It’s best to start slowly, if you’re new to skipping, by easing in with slow, five-minute sessions and gradually building up session length and/or intensity. It's also wise to consider the surface you're jumping on. Concrete can be hard on the joints, while grass, or using a mat, may be preferable.

For my first session back after a few months off, I did skipping intervals with long rest periods for around 40 minutes in total. Admittedly, probably a little too long for workout number one. However, rather setting myself strict windows for reps and recovery, I took an intuitive approach by resting when I felt like I needed to and until I had fully caught my breath again. The goal, for this skipping challenge, was simply to get – and enjoy – moving, so I didn’t feel the need to introduce strict rules surrounding reps. 

This resulted in me being able to complete the session feeling challenged, but not overwhelmed, and without any pain or discomfort. 

3. Skipping truly is a full-body workout

I’ve mentioned already that skipping targets the entire body, but there’s nothing quite like the physical reminder. Just a few minutes into a session, I could feel the tension from my calves to my core, and in my shoulders and forearms too. It’s not a workout for every single day (your body needs time to recover from high-impact activity), but skipping is a great exercise for getting every muscle moving.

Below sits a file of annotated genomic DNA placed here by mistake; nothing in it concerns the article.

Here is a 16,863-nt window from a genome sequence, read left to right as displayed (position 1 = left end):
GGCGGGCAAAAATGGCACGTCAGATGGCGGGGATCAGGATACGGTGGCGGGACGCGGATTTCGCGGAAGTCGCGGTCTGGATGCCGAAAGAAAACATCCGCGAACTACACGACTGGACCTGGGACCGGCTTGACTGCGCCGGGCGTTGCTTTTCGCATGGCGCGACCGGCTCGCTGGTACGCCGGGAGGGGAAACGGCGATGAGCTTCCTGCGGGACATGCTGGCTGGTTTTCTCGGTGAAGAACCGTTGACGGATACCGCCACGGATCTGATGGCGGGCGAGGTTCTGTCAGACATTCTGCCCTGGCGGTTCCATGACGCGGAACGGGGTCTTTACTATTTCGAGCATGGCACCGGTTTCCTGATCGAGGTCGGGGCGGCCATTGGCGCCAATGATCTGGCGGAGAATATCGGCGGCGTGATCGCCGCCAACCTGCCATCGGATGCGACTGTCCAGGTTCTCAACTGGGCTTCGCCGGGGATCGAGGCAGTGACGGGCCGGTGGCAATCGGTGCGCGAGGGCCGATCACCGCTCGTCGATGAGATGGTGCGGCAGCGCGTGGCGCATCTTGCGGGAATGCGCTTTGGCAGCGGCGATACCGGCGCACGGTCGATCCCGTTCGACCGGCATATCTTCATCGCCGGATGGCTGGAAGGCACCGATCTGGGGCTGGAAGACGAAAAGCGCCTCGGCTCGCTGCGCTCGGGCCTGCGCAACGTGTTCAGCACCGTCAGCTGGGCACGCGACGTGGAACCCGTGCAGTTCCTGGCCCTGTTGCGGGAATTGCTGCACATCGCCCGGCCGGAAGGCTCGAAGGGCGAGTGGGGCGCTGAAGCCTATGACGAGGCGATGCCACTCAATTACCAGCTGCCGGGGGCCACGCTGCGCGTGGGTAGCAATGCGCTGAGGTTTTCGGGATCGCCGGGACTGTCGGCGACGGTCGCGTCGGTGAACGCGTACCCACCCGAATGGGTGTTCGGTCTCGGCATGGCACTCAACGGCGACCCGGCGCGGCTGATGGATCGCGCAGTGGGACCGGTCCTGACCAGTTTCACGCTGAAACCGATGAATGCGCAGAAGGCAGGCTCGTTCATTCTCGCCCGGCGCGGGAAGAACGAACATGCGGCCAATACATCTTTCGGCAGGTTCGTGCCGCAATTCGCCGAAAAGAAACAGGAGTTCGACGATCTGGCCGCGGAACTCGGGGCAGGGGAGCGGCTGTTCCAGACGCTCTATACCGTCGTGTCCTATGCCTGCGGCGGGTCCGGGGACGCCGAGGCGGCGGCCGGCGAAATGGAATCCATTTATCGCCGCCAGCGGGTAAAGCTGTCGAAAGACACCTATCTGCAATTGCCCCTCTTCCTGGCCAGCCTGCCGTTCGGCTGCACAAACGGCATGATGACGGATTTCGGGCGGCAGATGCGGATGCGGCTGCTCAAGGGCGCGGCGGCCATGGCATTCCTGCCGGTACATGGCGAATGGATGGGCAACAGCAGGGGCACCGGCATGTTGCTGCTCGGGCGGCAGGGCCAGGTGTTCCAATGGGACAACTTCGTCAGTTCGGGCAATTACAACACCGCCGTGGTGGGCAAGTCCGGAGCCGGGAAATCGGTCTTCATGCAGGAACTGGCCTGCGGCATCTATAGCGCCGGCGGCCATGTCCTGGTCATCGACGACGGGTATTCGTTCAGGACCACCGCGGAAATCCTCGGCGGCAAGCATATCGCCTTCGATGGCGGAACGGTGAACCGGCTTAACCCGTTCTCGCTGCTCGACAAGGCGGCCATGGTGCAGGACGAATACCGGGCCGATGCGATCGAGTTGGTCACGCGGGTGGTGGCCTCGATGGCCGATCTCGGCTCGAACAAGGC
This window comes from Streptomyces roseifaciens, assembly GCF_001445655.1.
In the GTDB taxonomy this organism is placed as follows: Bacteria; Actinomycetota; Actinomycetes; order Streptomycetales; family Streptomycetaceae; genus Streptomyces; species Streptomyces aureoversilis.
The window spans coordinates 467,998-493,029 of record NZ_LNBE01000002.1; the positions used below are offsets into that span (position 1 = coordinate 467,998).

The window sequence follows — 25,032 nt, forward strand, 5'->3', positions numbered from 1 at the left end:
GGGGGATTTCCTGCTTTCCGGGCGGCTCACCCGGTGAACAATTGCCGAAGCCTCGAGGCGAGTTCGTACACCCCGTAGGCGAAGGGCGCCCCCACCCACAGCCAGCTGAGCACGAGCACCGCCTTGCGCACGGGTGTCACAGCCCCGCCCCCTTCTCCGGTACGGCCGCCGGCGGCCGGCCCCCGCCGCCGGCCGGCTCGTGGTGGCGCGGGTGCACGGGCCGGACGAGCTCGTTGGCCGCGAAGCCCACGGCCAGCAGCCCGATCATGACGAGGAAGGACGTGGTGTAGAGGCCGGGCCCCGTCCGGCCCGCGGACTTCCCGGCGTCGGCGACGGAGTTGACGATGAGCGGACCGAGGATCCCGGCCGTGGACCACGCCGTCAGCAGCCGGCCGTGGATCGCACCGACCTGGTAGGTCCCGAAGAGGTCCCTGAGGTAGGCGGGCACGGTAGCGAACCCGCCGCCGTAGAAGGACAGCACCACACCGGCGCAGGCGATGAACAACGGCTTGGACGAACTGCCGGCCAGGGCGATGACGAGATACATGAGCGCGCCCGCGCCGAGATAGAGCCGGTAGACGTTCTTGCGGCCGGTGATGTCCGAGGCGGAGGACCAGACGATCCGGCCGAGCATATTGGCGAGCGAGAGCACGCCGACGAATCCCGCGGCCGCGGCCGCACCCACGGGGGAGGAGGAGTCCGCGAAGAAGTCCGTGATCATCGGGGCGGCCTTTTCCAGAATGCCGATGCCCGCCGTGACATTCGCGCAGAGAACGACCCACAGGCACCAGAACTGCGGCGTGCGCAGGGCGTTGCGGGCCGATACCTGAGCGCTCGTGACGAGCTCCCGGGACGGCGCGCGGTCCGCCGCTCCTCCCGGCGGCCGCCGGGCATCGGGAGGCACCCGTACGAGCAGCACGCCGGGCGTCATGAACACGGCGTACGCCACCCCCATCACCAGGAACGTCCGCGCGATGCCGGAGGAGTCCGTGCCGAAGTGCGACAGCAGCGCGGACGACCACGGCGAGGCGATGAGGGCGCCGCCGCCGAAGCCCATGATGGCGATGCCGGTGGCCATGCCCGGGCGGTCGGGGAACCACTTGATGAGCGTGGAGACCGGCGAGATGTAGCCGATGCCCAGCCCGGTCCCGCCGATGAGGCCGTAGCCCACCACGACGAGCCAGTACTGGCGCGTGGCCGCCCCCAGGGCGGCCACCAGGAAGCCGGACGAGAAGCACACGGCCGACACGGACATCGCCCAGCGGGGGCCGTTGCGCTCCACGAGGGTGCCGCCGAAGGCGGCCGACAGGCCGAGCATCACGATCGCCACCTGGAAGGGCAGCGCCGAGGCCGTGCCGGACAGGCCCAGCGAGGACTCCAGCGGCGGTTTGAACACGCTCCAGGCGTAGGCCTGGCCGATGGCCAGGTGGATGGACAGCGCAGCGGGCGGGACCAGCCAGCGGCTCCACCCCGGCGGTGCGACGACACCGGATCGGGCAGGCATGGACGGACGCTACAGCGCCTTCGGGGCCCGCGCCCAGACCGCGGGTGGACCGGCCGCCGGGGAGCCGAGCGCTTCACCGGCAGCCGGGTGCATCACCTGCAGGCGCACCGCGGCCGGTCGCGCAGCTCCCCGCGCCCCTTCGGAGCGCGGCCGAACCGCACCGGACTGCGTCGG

4. You don’t need a gym to do cardio at home

Running on a treadmill and cycling on a static bike aren’t the only ways to do aerobic exercise at home – and they certainly aren’t the most practical for those with small living spaces and modest budgets. 

Skipping offers an excellent alternative for anyone wanting to get their sweat on without a gym membership or expensive equipment. Set up in your garden, if you have one, or take your rope to your local park to get some skips in.

5. Recovery is key

The morning after my first skipping session, I felt great. In fact, I forgot I’d even done it. The day after that, however, I awoke with DOMs in both calves and extremely stiff legs – the kind that makes even walking from sofa to loo a struggle. 

This isn’t unusual for me – and especially so when I’m skipping regularly and challenging my body. I took it as a sign that I needed a bit more care where recovery is concerned, so I prioritised my protein intake, hydration, and low-impact activity, such as walking. 

Ample rest and recovery between sessions allowed me to continue throughout the skipping challenge without increasing my risk of injury.

6. Nothing hurts quite like a rope whip